Freedom For All, a nonprofit organization to fight human trafficking, hosted three anti-trafficking demonstrations on March 5 throughout New York City.
In the third demonstration five actors, including four adults and a young girl, were led onto the steps of Washington Square Park’s outdoor stage and gathered in front of a crowd of about 20 people. A staged auctioneer then proceeded to auction them off to several people acting as bidders who were placed among the crowd.
Kim Dempster, the demonstration’s director, said the auction was a creative way to explore the issue.
“I thought it would be good to do these auctions and get attention for the problem rather to do just awareness campaigns,” Dempster said.
New School sophomore Gabriel Franklin said the impact of the visual aid was profound.
“At first, I was thinking they were shooting a TV show, but things started getting really serious when they started selling the little girl,” Franklin said.
One man from the crowd appeared to not realize it was a demonstration and tried to purchase the young girl being sold.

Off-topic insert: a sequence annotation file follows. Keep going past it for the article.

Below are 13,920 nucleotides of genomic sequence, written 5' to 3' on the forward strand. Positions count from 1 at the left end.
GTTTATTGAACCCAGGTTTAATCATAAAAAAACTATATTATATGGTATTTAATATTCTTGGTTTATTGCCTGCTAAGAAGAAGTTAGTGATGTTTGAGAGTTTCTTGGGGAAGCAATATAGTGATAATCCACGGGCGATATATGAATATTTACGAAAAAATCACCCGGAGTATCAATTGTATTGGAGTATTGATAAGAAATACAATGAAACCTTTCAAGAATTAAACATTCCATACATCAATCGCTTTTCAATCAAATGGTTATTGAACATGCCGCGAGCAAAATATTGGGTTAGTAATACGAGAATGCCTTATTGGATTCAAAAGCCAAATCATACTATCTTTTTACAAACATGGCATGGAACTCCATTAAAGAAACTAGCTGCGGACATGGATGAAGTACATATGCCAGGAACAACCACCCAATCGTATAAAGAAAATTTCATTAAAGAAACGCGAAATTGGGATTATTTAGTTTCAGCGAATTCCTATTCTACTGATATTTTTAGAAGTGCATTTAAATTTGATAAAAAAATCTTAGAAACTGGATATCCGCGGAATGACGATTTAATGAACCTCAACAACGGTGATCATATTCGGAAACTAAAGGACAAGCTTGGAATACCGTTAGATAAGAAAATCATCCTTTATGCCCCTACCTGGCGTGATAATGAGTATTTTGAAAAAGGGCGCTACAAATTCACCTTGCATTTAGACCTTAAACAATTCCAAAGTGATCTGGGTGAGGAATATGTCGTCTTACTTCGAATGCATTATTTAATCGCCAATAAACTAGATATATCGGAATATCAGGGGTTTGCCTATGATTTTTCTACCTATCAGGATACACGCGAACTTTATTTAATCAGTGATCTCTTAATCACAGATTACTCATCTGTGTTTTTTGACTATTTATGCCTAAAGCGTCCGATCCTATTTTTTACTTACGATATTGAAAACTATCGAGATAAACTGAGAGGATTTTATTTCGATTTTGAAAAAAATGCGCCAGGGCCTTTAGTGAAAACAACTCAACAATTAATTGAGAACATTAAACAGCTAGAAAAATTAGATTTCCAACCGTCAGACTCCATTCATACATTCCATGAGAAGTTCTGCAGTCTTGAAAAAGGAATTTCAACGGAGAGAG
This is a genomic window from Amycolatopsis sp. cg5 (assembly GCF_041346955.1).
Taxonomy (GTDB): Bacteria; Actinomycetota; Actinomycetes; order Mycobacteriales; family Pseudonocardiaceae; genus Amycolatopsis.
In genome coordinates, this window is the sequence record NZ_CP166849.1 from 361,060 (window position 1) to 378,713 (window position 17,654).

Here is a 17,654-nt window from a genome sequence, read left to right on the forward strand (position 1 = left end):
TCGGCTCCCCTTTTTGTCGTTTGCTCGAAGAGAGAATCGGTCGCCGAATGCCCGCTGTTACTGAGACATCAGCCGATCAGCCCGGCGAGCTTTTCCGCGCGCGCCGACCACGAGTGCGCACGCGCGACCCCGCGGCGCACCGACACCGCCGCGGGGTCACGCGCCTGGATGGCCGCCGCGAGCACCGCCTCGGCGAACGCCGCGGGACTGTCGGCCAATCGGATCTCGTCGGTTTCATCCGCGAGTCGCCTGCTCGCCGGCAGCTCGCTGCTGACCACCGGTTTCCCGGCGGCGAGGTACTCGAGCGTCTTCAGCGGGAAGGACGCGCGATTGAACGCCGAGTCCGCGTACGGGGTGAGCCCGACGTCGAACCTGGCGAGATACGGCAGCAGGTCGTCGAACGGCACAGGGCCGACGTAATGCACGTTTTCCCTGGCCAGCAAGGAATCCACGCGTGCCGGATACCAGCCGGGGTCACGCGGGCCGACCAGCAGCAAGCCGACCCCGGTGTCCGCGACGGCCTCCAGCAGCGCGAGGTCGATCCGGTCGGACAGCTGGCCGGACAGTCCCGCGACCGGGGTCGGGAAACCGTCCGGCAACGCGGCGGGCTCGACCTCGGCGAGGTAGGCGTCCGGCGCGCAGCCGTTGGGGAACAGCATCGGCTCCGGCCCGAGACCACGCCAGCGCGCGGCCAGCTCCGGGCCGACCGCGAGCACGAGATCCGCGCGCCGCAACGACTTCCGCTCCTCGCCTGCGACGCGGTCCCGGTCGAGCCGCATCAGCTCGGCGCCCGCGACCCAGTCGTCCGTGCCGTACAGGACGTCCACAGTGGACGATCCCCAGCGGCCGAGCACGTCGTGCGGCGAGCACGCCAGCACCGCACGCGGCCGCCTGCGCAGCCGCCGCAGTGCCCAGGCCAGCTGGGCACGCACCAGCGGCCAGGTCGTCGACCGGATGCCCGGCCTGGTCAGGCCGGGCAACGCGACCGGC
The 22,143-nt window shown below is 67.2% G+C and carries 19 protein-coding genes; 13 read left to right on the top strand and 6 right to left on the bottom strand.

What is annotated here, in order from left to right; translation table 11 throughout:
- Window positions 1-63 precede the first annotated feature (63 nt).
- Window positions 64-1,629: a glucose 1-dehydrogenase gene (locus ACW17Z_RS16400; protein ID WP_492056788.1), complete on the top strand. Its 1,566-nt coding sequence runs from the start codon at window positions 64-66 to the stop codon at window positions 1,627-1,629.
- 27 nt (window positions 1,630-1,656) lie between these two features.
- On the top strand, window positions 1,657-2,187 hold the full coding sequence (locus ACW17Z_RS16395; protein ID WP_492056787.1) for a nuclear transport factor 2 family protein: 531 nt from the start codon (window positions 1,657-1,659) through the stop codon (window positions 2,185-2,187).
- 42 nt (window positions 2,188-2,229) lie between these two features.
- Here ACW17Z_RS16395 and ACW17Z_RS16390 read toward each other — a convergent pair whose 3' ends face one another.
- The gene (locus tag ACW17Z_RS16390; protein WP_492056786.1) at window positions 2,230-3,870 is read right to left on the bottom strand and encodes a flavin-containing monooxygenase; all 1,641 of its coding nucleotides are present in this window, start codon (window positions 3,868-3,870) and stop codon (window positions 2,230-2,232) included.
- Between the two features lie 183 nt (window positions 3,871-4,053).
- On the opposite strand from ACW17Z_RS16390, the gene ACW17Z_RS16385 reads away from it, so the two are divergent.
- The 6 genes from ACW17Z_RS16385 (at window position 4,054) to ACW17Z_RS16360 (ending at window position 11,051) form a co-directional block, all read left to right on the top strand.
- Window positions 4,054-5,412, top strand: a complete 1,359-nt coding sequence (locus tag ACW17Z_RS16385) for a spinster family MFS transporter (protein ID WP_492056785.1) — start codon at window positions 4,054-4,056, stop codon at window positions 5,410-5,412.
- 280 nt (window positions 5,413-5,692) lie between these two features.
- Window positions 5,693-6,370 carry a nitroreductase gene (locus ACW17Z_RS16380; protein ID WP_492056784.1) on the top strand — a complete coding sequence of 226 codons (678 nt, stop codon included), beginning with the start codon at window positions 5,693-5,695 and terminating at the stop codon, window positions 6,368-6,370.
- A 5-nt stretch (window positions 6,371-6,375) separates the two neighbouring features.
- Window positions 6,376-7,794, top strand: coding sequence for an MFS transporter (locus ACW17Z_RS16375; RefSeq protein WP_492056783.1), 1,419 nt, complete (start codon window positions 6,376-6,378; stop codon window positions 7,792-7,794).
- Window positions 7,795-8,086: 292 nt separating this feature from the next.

One of the actresses, Deborah Twiss, was shocked by the man.
“I wanted to jump off the stage at him,” Twiss said.
The Washington Square Park demonstration was the last and least crowded demonstration of the day, following demonstrations in Times Square and Wall Street.
“We did them all over the city and the temperature just dropped,” Dempster said. “So I think the one in Washington Square Park wasn’t very effective. I think it will be super effective online. But if we affect three people, we’ve done a great job”
Despite the lack of onlookers at the park demonstration, Katie Ford, CEO of Freedom For All, is excited about the public’s growing awareness of human trafficking.
“I think awareness of this problem has drastically increased since I started working for the cause seven years ago,” Ford said. “The number of people who have heard the term ‘human trafficking’ now is much larger than it ever has been.”
After the demonstration, the actors stepped off the stage and handed out informational fliers, while a man holding a sign that said “Freedom For All #STOPTHENIGHTMARE” stood onstage.
“It got me so bad, like really uncomfortable,” Franklin said. “Now that I have information about it I’ll check it out. It’s something we hear about every day, but we never get to see how it affects people, and that’s really important.”
A version of this article appeared in the Thursday, March 6 print edition. Larson Binzer is a deputy news editor. Email her at [email protected]